Friday, February 1, 2008

The Galileo Myth

From Taki's Top Drawer.
And that was the ultimate source of Galileo’s conflict with the church: he was teaching as fact what still at that time had only the status of theory. When church officials asked Galileo in 1616 to teach heliocentrism as theory rather than as fact, he agreed; however, in 1632 he published a new work, Dialogue on the Great World Systems, in which he presented heliocentrism as fact again.

That was why Galileo was put on trial for suspected heresy and placed under house arrest. Historian J. L. Heilbron notes that from the beginning the controversy was not understood the way it has been presented by many critics of the church since then. The condemnation of Galileo, says Heilbron, “had no general or theological significance. Gassendi, in 1642, observed that the decision of the cardinals [who condemned Galileo], though important for the faithful, did not amount to an article of faith; Riccioli, in 1651, that heliocentrism was not a heresy; Mengeli, in 1675, that interpretations of scripture can only bind Catholics if agreed to at a general council; and Baldigiani, in 1678, that everyone knew all that.”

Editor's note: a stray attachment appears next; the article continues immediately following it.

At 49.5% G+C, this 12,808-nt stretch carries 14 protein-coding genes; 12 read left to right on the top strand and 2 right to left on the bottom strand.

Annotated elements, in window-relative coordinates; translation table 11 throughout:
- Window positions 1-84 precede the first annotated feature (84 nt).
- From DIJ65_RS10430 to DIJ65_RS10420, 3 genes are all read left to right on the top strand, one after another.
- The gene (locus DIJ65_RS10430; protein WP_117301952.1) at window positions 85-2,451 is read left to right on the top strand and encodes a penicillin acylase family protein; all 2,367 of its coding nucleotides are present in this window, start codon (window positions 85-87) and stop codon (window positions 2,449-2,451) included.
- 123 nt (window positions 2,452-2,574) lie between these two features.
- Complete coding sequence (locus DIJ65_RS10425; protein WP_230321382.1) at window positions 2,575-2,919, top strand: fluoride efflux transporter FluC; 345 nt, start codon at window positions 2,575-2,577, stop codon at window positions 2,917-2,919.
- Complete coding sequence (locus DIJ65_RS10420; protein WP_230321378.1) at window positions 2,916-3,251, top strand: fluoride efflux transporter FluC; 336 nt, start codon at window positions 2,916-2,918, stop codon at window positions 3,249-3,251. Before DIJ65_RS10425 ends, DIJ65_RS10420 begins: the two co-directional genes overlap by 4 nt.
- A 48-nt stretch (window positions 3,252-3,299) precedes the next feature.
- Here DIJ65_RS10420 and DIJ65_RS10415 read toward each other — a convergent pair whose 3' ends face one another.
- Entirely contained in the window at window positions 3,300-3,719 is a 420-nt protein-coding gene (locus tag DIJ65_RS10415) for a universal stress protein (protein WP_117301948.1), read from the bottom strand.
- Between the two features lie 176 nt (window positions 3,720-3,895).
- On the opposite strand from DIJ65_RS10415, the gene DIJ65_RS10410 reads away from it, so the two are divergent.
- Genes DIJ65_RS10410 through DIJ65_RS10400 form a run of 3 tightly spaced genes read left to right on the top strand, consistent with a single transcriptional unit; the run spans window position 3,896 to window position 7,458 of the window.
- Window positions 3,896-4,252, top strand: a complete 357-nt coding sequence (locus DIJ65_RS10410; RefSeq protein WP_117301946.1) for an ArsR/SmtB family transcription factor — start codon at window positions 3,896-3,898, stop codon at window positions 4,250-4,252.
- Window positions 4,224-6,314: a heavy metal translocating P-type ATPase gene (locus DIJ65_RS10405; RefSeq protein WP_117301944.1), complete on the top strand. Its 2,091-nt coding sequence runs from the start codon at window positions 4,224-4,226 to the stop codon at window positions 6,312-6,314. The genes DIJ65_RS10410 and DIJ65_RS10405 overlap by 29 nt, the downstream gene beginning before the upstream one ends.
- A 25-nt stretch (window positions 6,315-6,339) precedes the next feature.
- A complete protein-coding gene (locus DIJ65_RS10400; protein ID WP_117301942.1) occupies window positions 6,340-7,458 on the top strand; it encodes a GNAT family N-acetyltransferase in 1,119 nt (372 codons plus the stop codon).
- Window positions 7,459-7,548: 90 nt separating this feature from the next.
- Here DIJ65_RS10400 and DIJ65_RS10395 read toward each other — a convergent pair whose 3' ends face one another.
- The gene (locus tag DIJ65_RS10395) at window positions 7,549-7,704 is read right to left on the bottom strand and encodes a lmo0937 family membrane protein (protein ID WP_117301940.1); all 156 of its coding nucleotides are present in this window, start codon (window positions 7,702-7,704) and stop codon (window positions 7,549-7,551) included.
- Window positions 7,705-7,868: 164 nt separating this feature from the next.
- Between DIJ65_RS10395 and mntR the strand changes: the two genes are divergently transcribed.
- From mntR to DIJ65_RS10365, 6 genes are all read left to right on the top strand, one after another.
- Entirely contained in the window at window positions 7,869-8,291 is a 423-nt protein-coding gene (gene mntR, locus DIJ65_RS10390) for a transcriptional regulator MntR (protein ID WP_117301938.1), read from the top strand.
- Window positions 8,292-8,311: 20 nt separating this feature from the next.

1 comment:

Anonymous said...

As we all know this has just served as fodder the enemies of the Church have use to discredit it. But in my opinion it is one of the ways God has chosen to remind the Church to stick with matters of Faith.